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Fly Fishing with Devon Roberts

One of the reasons I love teaching is that it forces me to learn. You can’t pass on a skill without mastering it yourself.

Or at least without pretending to.

Sometimes – I can’t be the only teacher who does this – you make stuff up and cross your fingers that you’ve gotten it right.

A couple of weeks ago I wrote a post about a lesson that I had seen John Patrick Shanley teach. The point of the lesson was that as a playwright you need to find something that you like about your characters. Mr. Shanley illustrated his point by saying that if you saw him fly fish you would like him. And then, a few hours later, a stage manager I was with said that she liked Shanley; she’d seen him fly fishing earlier.

But as I wrote the post, I had a guilty secret. I knew it was missing something. The lesson is that you should find something to like about your characters. But how do you do that?

I wrote it as though this were a trivial matter. But it’s not. In fact, I didn’t actually know to find something that I liked in my characters.

There was a second problem with my post, and that had to do with the example, the stage manager who said that she’d fallen in love with John Patrick Shanley while watching him fly fish.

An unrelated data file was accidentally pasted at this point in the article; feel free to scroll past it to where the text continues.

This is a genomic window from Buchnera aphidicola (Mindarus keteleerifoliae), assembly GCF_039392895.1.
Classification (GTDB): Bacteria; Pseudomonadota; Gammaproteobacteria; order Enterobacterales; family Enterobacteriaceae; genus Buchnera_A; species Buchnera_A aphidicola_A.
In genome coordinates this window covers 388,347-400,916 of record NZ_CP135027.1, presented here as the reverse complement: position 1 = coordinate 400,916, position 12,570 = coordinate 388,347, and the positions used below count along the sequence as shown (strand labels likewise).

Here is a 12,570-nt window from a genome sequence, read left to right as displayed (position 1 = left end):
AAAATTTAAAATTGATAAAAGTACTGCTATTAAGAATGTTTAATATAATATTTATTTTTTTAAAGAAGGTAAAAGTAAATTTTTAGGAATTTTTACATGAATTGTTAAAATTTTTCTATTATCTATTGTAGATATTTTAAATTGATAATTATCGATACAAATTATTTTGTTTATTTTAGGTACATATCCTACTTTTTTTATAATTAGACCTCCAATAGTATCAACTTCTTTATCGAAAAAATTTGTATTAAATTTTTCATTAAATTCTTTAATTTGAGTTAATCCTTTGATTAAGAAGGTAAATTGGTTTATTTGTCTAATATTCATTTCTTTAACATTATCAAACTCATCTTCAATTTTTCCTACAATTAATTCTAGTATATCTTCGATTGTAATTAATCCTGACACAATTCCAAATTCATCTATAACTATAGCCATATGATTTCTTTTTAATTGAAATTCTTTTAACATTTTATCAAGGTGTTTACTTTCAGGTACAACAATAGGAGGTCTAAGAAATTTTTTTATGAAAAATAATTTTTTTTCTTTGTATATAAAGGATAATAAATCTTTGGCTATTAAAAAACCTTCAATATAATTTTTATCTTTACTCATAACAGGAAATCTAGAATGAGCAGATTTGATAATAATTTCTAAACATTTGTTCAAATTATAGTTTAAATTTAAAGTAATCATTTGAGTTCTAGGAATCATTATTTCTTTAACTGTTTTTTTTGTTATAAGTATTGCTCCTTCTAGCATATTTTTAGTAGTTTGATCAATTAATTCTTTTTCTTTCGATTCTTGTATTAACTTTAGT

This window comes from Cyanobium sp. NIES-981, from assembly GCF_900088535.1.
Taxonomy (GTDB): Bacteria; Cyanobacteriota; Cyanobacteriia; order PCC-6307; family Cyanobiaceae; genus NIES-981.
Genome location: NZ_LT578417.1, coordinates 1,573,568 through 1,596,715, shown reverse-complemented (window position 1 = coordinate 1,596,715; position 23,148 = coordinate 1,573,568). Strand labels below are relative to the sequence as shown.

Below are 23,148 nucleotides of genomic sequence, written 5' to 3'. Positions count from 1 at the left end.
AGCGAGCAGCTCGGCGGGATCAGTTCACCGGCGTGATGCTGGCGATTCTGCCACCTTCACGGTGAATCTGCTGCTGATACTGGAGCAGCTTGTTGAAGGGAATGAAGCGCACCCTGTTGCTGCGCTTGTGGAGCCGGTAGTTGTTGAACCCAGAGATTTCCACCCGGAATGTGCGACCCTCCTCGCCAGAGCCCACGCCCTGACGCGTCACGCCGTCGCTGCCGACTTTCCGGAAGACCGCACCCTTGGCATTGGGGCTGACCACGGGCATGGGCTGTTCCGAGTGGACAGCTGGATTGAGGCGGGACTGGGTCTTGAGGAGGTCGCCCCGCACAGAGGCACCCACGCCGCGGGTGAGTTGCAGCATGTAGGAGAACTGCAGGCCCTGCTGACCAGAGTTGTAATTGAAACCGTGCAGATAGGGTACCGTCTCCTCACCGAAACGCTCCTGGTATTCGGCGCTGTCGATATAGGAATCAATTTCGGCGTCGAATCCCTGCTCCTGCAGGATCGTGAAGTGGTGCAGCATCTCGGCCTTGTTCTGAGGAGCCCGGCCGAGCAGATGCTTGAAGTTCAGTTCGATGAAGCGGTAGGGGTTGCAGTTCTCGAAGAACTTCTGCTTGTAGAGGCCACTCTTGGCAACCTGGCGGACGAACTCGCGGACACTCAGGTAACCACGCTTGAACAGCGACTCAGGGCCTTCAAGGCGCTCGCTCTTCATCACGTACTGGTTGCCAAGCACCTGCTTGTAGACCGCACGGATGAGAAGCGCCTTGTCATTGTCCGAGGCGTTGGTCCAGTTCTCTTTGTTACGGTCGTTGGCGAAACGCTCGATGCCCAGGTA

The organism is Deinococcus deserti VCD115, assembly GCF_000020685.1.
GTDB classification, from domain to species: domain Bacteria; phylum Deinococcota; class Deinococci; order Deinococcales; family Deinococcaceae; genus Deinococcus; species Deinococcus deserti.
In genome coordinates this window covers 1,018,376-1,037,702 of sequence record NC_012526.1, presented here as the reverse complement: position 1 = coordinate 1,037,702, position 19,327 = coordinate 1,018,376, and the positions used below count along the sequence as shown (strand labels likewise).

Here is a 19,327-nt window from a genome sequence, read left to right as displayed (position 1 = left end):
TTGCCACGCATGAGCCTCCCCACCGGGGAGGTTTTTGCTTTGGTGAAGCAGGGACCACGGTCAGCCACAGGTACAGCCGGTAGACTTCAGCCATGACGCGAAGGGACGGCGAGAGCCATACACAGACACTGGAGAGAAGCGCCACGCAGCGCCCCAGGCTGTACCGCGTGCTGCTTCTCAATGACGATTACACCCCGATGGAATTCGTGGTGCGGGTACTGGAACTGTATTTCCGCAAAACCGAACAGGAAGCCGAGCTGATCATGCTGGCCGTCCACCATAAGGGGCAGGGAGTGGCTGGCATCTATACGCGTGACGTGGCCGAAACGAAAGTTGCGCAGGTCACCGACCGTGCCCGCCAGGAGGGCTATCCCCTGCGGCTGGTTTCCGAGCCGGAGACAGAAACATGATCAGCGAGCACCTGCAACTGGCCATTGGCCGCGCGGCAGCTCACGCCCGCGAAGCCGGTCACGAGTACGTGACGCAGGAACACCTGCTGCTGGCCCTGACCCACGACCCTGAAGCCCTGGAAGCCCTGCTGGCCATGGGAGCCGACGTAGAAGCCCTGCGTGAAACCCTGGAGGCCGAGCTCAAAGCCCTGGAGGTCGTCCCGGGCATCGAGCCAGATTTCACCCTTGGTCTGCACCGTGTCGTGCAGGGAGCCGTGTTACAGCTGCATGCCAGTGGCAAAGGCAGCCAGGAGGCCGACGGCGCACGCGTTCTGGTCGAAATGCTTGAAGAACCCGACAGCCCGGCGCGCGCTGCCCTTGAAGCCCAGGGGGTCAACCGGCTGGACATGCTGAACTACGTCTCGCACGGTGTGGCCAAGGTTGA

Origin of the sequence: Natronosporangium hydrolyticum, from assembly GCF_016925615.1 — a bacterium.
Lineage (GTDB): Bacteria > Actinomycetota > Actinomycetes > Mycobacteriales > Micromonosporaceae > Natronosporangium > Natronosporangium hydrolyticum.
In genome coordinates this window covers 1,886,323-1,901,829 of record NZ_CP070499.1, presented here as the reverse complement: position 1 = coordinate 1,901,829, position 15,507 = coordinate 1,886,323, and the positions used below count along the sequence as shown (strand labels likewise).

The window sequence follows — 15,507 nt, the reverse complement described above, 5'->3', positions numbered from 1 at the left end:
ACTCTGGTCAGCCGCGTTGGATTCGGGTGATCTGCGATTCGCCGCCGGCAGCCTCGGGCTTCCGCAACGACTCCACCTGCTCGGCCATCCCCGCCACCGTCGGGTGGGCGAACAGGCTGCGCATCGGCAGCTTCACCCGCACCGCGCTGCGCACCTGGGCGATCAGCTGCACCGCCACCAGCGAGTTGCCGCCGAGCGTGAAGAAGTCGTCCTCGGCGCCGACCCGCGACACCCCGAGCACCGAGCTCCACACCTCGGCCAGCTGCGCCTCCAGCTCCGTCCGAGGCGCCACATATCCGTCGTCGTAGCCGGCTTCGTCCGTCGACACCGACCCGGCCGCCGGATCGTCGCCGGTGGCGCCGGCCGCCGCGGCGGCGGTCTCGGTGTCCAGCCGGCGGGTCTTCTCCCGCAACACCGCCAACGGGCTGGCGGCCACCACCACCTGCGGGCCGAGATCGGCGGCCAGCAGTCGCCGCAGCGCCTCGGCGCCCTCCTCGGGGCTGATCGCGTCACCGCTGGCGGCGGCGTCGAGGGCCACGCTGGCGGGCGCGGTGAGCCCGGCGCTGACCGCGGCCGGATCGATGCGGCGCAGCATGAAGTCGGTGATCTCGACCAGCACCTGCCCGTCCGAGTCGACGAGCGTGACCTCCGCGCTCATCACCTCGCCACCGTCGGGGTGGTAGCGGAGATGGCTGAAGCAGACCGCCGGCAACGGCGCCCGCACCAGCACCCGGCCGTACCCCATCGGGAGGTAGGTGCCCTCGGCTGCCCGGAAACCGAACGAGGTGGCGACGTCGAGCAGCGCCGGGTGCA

The woman couldn’t explain what about Shanley’s fishing was so likable. Over the intervening years, I’ve sometimes tried to picture the playwright fishing in a way that’s especially charming. Sometimes my image involved pirouettes.

So that was my recent post. A lesson I didn’t believe in illustrated with an example I didn’t understand. Perfect pedagogy.

Then an excellent thing happened. Devon Roberts, an Oregon Thespian, responded to the post. He described how he’d managed to unstick himself while writing a full-length play:

“I went back to the drawing board and I started thinking like this. I gave a character something completely unrelated to the story to be passionate about and by doing so I influenced relationships, I created the opportunity for scenes and just general commotion that adds a depth of reality to the show.“

Give a character something to be passionate about.

That has a touch of genius to it. It solves both problems with my botched interpretation of Shanley’s lesson.

First, it makes the process active. Finding something you like in a character is a tough assignment, since the character doesn’t yet exist. But in Devon’s spin on it you don’t look for a quality; you assign one.

Second, he solves the mystery of why the stage manager was so taken by the sight of an unlikely fisherman. What’s charming about John Patrick Shanley fly fishing isn’t his footwork or the way that he casts his line.

It’s that he’s John Patrick Shanley and he’s fly fishing. He’s a well-known, New York playwright engaging in an unlikely, bucolic pastime. That’s appealing. It turns him from remote-because-famous person into a quirky, likable individual.